Sunday, March 31, 2013
I’m a tool collector. My favorite category is words. I love words, in fact I prefer to use them more than any other tool set I own. I have books of obscure words and collections of quotations and aphorisms and dictionaries and programs that define and even translate expressions, slang and word origins. All of those are tools I can use. I prefer, however, to keep my special collections for inspiration and the pure pleasure of discovery and understanding.
The tools I use most are everyday words, in ways that help me tell stories that readers can understand and appreciate. When I’m reading, and have to stop and reach for one of my chair-side dictionaries, the author has lost me at least for a few minutes, and sometimes that loss is permanent. Writing, at least for me, is a way of sharing something I feel or understand or find mystifying, but if I cannot communicate that to a reader or listener or viewer, then I have failed at what I do.
Sometimes though, I use those tools to absolutely confuse or distract. Even when I was very young, I would try to defuse or deflect an antagonist with words. Sometimes it worked, and at others I would eventually have to resort to physical means to escape from a bad situation. Being taller than most of my peers, and skinnier than a beanpole, I somehow seemed to be a target for playground bullies, but overall, I didn’t have too many fights or bad times. When I did have to fight, my long arms would give me an advantage, and eventually the one trying to beat up on me would give up and go find another target. Still, I persisted in using words to defend myself. Later I learned how to use them to assert myself and remain in control.
Once, when I was no longer a kid, I was asked for advice by a young person of my acquaintance. She had fallen into the target area of a larger, older, bullying kind of girl in the public school she attended. Her purse had somehow disappeared from her bookbag or desk, and a day or so later, in the girls restroom, she was approached by the older, larger girl. “Wanchapurseback?” The older girl ran the words together so quickly that the intended victim had to ask her several times to repeat it until she understood the question: “Want your purse back?” Then she had to parse “Whatchagonnagimmeforit?” which ultimately translated that into “What are you going to give me for it?”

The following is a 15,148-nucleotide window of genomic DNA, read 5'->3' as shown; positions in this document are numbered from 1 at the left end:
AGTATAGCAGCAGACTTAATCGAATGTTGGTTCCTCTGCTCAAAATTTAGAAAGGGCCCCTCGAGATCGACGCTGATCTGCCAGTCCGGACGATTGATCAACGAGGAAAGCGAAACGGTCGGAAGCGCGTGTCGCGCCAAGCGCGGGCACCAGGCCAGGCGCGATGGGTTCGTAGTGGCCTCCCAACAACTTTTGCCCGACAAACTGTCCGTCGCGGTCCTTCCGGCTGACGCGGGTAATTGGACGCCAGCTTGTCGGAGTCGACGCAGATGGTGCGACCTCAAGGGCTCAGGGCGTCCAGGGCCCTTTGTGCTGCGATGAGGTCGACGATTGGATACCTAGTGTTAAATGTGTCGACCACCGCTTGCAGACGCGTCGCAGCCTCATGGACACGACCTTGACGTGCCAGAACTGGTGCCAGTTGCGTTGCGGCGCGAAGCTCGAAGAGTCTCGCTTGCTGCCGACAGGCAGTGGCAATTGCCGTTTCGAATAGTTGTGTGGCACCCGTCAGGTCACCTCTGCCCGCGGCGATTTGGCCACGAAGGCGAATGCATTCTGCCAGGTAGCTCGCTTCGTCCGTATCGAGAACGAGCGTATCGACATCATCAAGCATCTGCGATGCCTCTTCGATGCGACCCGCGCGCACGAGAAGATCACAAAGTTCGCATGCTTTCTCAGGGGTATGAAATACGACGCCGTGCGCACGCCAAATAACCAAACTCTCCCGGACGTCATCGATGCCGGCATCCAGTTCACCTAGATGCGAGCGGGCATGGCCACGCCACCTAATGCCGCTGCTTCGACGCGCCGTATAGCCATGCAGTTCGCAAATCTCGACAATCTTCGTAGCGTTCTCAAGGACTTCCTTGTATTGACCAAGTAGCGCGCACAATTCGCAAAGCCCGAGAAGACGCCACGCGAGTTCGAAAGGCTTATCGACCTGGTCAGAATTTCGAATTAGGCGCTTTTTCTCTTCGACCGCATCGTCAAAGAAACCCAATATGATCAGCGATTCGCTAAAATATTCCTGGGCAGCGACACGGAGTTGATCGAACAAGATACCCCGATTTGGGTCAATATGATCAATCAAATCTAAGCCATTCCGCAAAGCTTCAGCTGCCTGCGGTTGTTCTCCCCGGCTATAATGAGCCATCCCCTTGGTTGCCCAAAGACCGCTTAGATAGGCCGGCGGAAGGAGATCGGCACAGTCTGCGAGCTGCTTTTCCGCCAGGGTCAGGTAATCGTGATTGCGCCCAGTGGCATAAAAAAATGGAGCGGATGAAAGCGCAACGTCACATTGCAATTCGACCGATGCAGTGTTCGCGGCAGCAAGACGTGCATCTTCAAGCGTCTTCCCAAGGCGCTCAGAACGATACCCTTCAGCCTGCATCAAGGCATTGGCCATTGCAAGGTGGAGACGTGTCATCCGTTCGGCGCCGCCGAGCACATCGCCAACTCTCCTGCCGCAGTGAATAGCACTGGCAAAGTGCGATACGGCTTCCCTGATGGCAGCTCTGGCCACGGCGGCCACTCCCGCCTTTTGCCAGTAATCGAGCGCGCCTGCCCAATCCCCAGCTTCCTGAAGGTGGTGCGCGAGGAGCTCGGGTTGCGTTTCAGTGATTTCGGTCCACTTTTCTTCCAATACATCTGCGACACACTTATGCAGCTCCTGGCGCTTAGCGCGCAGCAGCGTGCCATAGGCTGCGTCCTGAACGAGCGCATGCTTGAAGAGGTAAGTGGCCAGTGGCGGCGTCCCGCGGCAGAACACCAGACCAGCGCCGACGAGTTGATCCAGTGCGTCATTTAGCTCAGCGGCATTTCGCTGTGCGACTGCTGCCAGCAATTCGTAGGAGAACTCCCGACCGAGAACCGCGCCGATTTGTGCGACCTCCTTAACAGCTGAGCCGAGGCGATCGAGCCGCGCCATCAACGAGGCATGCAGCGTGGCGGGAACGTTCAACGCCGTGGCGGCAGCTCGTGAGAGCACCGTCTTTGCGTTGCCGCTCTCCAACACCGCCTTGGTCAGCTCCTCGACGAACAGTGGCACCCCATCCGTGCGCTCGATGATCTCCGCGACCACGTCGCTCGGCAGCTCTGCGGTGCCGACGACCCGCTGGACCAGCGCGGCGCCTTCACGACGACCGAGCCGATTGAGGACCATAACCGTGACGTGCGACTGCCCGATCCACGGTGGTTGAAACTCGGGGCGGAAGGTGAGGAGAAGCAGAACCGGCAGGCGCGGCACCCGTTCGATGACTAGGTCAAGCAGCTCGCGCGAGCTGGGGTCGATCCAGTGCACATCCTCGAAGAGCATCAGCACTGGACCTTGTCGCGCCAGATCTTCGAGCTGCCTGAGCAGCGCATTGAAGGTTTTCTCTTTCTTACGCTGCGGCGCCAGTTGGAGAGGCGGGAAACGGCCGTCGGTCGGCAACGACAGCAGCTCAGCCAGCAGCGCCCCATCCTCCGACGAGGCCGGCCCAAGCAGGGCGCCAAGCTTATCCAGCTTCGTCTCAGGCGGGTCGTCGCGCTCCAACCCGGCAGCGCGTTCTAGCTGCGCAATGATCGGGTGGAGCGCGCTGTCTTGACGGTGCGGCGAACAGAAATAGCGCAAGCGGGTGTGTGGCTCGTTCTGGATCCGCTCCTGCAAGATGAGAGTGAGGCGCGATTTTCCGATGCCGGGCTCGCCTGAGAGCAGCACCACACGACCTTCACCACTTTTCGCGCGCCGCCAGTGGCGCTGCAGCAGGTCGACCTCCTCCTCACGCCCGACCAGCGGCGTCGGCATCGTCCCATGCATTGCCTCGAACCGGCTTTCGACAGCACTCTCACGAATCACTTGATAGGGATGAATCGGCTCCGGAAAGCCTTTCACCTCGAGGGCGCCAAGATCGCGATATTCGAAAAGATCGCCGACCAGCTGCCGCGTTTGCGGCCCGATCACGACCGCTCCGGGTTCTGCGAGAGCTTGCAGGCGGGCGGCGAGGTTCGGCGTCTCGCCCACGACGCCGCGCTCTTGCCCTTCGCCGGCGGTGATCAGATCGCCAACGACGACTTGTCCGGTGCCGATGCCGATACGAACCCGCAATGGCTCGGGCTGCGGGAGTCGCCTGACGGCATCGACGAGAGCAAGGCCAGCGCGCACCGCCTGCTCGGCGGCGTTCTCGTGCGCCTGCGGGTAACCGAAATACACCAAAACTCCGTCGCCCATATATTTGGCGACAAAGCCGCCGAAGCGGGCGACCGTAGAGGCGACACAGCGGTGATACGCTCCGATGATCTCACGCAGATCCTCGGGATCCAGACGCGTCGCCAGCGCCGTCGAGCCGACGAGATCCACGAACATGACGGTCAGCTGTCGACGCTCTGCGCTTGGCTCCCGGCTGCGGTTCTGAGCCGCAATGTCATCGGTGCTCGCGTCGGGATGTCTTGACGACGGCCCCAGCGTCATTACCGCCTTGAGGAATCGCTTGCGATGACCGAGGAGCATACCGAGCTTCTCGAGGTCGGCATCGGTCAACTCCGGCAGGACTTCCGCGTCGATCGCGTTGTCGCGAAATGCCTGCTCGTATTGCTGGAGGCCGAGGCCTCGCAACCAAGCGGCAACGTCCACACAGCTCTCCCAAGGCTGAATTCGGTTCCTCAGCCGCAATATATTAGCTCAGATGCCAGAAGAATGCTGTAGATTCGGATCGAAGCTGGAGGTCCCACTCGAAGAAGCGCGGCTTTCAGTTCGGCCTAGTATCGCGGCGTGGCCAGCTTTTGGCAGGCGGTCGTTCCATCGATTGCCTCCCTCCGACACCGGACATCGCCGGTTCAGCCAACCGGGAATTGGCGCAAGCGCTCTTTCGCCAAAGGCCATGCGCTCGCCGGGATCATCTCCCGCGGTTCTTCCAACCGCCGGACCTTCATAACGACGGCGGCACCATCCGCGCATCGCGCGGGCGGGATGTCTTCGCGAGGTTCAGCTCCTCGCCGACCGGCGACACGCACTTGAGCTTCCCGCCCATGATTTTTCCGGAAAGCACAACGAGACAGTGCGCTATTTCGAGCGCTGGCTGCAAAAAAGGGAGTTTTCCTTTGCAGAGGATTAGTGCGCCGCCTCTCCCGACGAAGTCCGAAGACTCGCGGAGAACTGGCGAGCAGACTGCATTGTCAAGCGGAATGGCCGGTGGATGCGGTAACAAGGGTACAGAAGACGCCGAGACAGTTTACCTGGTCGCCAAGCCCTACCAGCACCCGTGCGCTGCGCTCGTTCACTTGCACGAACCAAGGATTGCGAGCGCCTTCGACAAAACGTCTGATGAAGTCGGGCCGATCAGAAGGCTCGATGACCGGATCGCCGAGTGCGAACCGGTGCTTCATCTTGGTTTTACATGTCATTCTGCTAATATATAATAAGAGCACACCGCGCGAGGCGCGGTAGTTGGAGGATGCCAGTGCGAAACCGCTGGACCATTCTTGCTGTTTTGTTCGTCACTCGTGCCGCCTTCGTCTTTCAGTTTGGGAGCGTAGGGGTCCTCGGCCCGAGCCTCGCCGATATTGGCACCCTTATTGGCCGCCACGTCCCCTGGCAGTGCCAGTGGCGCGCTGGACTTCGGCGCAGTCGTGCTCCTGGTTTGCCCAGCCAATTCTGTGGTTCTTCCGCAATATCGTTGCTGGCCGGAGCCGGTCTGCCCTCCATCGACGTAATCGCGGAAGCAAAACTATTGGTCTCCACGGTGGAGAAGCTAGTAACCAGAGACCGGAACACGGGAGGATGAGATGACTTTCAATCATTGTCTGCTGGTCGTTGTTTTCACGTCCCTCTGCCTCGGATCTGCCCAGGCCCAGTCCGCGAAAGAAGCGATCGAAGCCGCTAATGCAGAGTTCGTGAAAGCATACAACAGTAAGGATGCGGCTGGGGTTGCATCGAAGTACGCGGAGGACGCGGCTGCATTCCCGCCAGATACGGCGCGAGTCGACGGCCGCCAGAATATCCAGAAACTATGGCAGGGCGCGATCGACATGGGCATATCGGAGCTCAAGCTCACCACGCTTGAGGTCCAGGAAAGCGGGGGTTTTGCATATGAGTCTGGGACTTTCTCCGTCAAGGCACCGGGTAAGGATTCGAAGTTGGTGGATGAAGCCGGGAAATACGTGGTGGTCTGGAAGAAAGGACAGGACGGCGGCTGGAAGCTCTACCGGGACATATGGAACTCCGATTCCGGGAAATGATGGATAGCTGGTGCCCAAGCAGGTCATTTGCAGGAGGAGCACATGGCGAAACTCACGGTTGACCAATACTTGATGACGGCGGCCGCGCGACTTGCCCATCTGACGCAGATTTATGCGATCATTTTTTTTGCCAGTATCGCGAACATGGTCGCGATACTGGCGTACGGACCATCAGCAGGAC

The person seeking my advice told the bully that she had no money. It was later that day that my advice was sought. Here’s what I suggested she say: “I lost my purse. I don’t have it anymore. If it’s gone, I don’t have it. If I get it back, I will have it, but if I don’t, I won’t. If I don’t have it, its gone. What’s gone is gone, and won’t come back.”
The next day, when the two were alone, the younger girl trotted out the words I had offered. At first the bigger girl just listened, then (according to the younger girl), she blinked, she looked confused, and finally, saying nothing, walked away. Later that day the purse magically appeared on the desk of the intended extortion victim. It was a lesson well learned.
Just as a hammer will drive a nail, or mash a finger, words can help us do things we need to do, or cause us to do things we don’t want to do. But words, like a hammer that hits the nail, bends it and then lands on a fingertip, can have unintended consequences. It is necessary that we learn how to use the tools we have. Even then, you can’t always know what the ultimate use of those skills will be. For my young questioner, use of words became a skill that, later in her life, she used as a crisis and hostage negotiator.
You never know, when you pick up a tool, what the end use will be.
Sunday, March 24, 2013